Michael Kors Senior Vice President of Accessories and Footwear Production and Sourcing Nathan Serphos said his company is "relatively cost-neutral" when it comes to tariffs, mostly due to nearly five years of sourcing diversification work undertaken to avoid what the brand saw as inevitable labor cost increases as China modernizes.
"No single country or region can absorb all the capacity that China will shed in the 10 years coming, trade war or not."
The effort led to spreading manufacturing around the globe, in other Asian countries, the Caribbean and South America. Michael Kors is in good shape in terms of the Trump administration's trade war, but the work has not all been smooth and Serphos had a warning for any brands looking to rapidly diversify.
"There is plenty of risk. We moved production into Ethiopia thinking that it was a slam dunk — duty-free to the U.S. — but it was a disaster," he said. Without experienced labor and local management, the plant could not perform to Michael Kors standard, Serphos implied.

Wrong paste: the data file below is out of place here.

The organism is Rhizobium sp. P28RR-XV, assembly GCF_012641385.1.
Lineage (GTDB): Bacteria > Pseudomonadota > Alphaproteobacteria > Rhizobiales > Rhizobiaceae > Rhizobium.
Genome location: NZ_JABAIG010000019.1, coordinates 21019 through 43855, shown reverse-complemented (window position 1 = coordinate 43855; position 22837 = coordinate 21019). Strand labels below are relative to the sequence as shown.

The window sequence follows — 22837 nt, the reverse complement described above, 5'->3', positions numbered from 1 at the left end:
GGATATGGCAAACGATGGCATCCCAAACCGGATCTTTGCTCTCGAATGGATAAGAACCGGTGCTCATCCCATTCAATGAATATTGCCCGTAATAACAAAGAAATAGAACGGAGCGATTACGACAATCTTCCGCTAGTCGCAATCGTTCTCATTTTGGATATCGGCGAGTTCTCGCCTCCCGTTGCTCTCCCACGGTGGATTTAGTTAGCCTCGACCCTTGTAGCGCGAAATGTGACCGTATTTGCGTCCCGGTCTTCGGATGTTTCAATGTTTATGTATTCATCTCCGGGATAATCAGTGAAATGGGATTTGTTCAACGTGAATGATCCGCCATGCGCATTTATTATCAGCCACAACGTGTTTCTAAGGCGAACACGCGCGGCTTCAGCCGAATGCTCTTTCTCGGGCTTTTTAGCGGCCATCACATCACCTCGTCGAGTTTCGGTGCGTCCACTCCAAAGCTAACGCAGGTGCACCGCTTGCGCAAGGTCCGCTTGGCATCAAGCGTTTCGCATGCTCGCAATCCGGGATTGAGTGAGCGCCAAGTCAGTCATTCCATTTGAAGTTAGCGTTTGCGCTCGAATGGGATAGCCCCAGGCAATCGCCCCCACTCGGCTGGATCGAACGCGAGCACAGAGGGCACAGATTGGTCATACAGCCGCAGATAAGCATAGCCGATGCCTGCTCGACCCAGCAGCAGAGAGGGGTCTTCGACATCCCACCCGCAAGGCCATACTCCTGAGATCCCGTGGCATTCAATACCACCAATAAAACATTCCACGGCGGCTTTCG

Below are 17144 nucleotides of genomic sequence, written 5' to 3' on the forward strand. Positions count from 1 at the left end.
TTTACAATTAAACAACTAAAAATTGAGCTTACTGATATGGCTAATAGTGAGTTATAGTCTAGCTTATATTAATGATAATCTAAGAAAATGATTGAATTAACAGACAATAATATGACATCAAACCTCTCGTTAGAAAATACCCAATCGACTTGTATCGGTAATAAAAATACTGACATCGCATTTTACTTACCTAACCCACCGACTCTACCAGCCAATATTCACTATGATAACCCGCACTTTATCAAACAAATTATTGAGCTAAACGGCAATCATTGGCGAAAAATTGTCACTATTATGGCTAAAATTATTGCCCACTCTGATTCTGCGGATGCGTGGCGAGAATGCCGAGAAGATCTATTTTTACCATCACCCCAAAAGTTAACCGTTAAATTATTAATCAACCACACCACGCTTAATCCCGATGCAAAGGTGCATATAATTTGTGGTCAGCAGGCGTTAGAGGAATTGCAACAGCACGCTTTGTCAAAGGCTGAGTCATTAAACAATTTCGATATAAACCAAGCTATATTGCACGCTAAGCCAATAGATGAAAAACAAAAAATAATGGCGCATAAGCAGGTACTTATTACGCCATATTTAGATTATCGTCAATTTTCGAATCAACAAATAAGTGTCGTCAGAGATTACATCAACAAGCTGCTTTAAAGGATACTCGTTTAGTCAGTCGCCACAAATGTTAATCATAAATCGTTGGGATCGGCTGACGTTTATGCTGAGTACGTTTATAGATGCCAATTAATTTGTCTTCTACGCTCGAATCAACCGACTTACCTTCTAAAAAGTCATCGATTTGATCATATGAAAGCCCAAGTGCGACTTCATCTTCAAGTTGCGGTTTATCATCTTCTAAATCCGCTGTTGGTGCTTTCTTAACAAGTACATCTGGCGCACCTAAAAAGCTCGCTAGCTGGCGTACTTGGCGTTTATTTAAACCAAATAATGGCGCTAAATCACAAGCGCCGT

New production locations may seem like opportunity, but without solid history of success, they can easily fall apart, explained Serphos. And though experienced alternatives to China exist for many types of footwear and apparel production, more than a year of getting-out-of-China talk has decreased capacity elsewhere.
"Vietnam had a limited amount of capacity and now they’re pretty much maxed out," said Postal. Vietnam was the number one China alternative named by summit attendees (pictured above). Furthermore, Michael Zakkour, a retail consultant, said wholesalers need to be aware that the supporting infrastructure, beyond manufacturing capacity and skill, in countries outside China is experiencing major upticks in volume.
"Right now, the bottom line is there are no new roads, no new rail systems, no new electrical grids, no new ports, no new berths at those ports, which is why you end up with three-day lines of trucks," he said. "No single country or region can absorb all the capacity that China will shed in the 10 years coming, trade war or not."